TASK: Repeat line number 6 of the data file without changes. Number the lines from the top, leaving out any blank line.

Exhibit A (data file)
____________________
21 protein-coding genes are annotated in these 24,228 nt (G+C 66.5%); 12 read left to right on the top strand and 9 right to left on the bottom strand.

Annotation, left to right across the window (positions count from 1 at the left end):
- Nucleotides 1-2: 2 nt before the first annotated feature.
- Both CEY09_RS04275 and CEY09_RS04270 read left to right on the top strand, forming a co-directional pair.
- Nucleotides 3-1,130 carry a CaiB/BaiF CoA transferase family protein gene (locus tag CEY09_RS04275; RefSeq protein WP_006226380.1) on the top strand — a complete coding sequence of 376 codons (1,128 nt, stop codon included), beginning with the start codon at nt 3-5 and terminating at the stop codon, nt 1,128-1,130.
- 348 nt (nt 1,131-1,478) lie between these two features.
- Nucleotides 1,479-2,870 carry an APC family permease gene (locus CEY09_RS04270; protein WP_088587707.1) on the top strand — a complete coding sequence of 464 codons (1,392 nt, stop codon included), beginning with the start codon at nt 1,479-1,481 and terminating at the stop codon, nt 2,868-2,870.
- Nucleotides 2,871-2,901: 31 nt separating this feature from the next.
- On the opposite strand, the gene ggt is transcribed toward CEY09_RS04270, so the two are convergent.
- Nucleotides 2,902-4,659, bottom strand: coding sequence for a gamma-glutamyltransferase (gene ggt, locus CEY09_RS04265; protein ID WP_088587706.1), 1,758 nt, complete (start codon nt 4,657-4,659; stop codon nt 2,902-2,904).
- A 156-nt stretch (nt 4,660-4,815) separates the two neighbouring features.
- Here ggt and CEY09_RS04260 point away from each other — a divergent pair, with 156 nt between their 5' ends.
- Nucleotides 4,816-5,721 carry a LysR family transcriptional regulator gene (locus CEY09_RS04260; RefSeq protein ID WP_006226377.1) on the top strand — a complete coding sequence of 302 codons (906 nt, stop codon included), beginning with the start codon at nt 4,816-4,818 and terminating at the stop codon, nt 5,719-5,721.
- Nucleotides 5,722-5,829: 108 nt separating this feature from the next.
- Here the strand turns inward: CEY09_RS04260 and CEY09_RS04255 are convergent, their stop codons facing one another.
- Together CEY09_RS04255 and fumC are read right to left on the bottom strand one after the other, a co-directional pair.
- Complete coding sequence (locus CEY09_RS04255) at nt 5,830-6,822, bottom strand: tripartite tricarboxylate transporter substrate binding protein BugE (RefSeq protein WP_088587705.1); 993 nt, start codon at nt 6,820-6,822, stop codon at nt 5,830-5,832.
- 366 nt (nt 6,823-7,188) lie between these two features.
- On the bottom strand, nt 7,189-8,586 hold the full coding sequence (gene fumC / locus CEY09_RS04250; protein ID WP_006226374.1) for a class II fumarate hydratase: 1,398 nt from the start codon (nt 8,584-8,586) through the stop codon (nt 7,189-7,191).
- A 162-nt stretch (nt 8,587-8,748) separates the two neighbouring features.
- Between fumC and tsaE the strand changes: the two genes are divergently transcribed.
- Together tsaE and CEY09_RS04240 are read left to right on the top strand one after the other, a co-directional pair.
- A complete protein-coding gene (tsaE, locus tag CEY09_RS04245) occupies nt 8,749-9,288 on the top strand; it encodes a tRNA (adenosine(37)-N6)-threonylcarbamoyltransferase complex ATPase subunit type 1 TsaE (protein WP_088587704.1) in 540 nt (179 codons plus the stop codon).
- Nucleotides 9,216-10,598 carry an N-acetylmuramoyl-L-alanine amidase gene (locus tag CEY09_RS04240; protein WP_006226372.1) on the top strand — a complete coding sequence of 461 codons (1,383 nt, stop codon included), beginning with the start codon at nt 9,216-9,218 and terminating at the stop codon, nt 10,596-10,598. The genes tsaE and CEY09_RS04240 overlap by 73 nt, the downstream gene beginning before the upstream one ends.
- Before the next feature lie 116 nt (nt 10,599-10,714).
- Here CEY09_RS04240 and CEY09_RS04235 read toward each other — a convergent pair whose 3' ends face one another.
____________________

- 348 nt (nt 1,131-1,478) lie between these two features.